Patrick Swayze's widow is revealing new details about the late actor's childhood in a new documentary marking a decade since his tragic death.
Lisa Niemi Swayze - who was married to the Dirty Dancing star from 1975 until his death in 2009 - claims her mother-in-law, Patsy Swayze, physically abused her husband during his youth.
'She could be very violent,' Lisa reveals in the documentary I Am Patrick Swayze, set to air on the Paramount Network on August 18.
Patrick was the second of five children born to Patsy and her husband Jesse, who raised their brood in Houston, Texas.
Patsy was a well-known choreographer and dance instructor, who ran the Swayze School of Dance, which trained several Emmy and Tony-Award winning stars.
Patrick soon began taking dance lessons from his mother at the studio, and Lisa says that Patsy's perfectionism and high-expectations often veered into physical abuse.
Lisa Niemi Swayze - who was married to the Dirty Dancing star from 1975 until his death in 2009 - claims her mother-in-law, Patsy Swayze, physically abused her husband during his youth. Patsy (left), Patrick (center) and Lisa (right) are pictured together in 1997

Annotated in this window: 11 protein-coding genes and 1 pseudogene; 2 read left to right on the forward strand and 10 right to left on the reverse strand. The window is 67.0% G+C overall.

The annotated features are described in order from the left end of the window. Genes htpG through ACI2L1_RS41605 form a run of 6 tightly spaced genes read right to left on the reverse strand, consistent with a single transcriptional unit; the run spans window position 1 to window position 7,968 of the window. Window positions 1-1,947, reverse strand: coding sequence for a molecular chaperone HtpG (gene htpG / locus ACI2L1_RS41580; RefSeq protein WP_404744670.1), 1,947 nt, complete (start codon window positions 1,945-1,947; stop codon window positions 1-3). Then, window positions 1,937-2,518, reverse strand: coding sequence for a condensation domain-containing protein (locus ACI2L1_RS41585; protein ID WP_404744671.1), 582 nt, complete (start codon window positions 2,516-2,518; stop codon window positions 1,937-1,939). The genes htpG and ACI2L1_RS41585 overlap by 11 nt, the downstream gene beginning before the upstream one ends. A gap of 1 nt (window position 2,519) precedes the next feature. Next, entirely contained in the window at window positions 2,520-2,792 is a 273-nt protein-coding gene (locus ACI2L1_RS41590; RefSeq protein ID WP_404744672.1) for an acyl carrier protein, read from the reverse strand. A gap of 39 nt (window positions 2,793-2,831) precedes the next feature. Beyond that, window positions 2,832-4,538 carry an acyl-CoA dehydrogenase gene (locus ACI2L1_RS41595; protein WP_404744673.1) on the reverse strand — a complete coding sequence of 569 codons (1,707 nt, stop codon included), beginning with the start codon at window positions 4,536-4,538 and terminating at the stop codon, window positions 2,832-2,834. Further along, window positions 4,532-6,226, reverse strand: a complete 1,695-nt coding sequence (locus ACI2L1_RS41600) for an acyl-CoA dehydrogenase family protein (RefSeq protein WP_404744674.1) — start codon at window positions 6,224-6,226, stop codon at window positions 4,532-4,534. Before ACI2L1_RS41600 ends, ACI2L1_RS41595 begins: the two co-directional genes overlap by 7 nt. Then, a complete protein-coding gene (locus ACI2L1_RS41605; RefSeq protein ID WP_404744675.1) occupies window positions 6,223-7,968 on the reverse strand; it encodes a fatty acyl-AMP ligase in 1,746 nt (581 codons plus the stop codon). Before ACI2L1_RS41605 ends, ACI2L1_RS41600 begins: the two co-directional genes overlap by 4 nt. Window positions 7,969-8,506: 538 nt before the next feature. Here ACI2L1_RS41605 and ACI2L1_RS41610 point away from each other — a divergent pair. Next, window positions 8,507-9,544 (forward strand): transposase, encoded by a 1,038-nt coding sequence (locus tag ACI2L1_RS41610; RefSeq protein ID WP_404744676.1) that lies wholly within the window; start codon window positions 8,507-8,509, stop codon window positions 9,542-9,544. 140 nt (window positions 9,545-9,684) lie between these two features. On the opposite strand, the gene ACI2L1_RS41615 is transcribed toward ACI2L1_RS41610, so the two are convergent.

In an interview with People magazine to coincide with the documentary's premiere, Lisa claims Patrick told her that his mother hit him during his childhood.
She told the publication that Patrick often used to tell a story about the day the physical abuse finally ended.
According to People, 'Patrick privately recounted the story of his 18th birthday when Patsy was 'laying into him' before his father [Jesse] told his wife [Patsy] that he would divorce her if she touched their son again'.
'She never hit him after that,' Lisa told People.
Patsy herself had also endured a violent childhood, and Lisa labels the perpetuation of behavior 'an example of what happens in families in a cycle of abuse'.
Meanwhile, Lisa went on to meet Patrick the year he turned 18, following her enrollment as a student at the Swayze School of Dance.
She claimed that Patrick later began to view Patsy more positively once he moved out of home.
Patsy (center) was a high-profile